In the healthy volunteers, lower efflux capacity was associated with increased carotid
intima-media thickness both before and after adjustment for cardiovascular risk
factors, HDL cholesterol level, and apolipoprotein A-I.

Efflux capacity was also a strong inverse predictor of coronary artery disease, with an
odds ratio per standard-deviation increase in capacity of 0.70 (95% CI 0.59 to 0.83)
after adjustment for cardiovascular risk factors. Additional adjustment for HDL
cholesterol and apolipoprotein A-I did not substantially change the results.

The researchers also performed the assay on samples from 39 patients with
metabolic syndrome who participated in a placebo-controlled trial of pioglitazone
(Actos) and from 99 patients with hypercholesterolemia who participated in a
placebo-controlled trial of statin therapy.

Cholesterol efflux capacity was enhanced by pioglitazone but not by statin therapy,
which "is consistent with the concept that statins most likely exert therapeutic benefit
by means of a mechanism that is distinct from the promotion of cholesterol efflux,"
according to the researchers.

They acknowledged that their study was limited by the cross-sectional design.

"Another limitation is that although our assessment of cholesterol efflux capacity

reflects the ability to mobilize free cholesterol from macrophages, it does not capture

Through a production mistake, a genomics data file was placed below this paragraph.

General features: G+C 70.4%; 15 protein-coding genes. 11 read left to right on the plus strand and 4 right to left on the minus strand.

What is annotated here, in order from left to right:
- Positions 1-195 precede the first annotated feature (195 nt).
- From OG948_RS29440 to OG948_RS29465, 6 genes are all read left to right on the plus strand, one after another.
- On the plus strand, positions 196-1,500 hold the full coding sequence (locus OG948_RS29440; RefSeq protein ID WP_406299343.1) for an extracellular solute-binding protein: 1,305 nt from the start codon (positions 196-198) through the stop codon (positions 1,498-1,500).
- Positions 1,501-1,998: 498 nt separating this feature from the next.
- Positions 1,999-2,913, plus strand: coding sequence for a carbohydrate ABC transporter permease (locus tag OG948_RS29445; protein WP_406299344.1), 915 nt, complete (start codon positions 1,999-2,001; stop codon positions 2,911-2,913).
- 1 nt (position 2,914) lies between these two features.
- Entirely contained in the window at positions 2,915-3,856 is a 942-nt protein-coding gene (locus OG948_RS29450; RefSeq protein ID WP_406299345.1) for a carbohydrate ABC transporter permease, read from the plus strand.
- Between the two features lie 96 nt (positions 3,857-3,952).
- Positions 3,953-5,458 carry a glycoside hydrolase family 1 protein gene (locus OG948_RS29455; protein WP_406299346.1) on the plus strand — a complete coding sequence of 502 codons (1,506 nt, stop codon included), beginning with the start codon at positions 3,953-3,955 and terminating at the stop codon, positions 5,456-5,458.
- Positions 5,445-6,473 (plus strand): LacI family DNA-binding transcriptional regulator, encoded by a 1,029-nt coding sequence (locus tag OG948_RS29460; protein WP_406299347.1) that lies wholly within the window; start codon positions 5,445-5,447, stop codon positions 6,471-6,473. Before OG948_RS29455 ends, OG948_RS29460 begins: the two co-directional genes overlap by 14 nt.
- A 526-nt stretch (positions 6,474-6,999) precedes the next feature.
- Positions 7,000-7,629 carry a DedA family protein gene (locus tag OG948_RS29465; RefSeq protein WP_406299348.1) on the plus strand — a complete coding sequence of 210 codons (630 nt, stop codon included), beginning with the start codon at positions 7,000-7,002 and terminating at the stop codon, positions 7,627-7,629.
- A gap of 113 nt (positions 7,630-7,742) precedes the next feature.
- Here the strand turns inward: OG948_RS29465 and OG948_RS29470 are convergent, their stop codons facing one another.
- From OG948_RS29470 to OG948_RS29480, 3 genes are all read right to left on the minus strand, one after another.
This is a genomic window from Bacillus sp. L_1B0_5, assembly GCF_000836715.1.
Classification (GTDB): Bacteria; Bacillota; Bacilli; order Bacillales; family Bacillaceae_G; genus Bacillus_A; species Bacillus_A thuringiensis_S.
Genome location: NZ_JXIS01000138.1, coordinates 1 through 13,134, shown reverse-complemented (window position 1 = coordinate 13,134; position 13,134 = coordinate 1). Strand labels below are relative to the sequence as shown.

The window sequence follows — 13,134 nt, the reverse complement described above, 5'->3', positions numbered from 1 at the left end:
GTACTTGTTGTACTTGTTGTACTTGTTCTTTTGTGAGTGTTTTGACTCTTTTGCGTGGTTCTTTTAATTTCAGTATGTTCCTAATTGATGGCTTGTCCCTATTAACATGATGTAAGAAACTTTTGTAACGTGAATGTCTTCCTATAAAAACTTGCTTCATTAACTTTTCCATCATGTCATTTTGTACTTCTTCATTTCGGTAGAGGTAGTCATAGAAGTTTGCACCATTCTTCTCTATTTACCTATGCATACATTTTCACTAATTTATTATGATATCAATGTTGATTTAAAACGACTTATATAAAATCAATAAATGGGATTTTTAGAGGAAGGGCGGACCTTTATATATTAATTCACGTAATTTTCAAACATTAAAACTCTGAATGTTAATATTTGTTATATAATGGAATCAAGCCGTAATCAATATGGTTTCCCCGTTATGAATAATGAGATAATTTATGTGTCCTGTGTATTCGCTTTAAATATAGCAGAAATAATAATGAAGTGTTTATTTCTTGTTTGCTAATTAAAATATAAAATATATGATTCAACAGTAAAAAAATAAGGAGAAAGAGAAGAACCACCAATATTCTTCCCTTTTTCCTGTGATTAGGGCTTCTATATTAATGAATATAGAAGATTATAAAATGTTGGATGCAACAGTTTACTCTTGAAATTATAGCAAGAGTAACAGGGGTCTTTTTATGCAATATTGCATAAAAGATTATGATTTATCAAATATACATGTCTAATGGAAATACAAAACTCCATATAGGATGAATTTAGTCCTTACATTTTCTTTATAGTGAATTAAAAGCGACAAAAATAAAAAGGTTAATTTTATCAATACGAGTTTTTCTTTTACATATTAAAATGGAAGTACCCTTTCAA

variation in the reverse-cholesterol-transport pathway in terms of cellular
components (i.e., the hydrolysis of cholesteryl esters and the status of endogenous
macrophage cholesterol transporters) or terminal components (i.e., uptake into the
liver and biliary excretion)," they wrote.

The study was supported by grants from the National Heart, Lung, and Blood Institute (NHLBI) and the National
Center for Research Resources, and by a Distinguished Clinical Scientist Award from the Doris Duke Charitable

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Medical News: HDL Function Tied to Cardio Risk - Printable Version

Foundation. Rader's co-authors reported support from a medical student research fellowship from the Howard
Hughes Medical Institute and a K23 award from the NHLBI.

Rader reported that his institution received a grant from the NIH. He also reported being a founder of
VascularStrategies, which provides services related to the development of new therapeutics for atherosclerotic
cardiovascular disease, including, but not limited to, assessment of reverse cholesterol transport, cholesterol
efflux, and HDL function.

Heinecke reported receiving grants from the NIH and Merck and serving as a consultant for Merck, Schering-
Plough, Amgen, GlaxoSmithKline, Bristol-Myers Squibb, and Corcept. He has received payment for lectures from
Merck and owns stock or stock options in Insilicos. Heinecke and a colleague, along with the University of
Washington, hold a patent that relates to diagnostic tests for measuring the quantity of one or more HDL
oxidation products, which may be useful in evaluating the risk for developing cardiovascular disease. The
Cleveland Heart Labs has a licensing agreement with the University of Washington based on the patent.

Primary source: New England Journal of Medicine

Source reference:
Khera A, et al "Cholesterol efflux capacity, high-density lipoprotein function, and
atherosclerosis" N Engl J Med 2011; 364: 127-135.

Additional source: New England Journal of Medicine

Source reference:
Heinecke J "HDL and cardiovascular disease risk -- Time for a new approach?" N
Engl J Med 2011; 364: 170-171.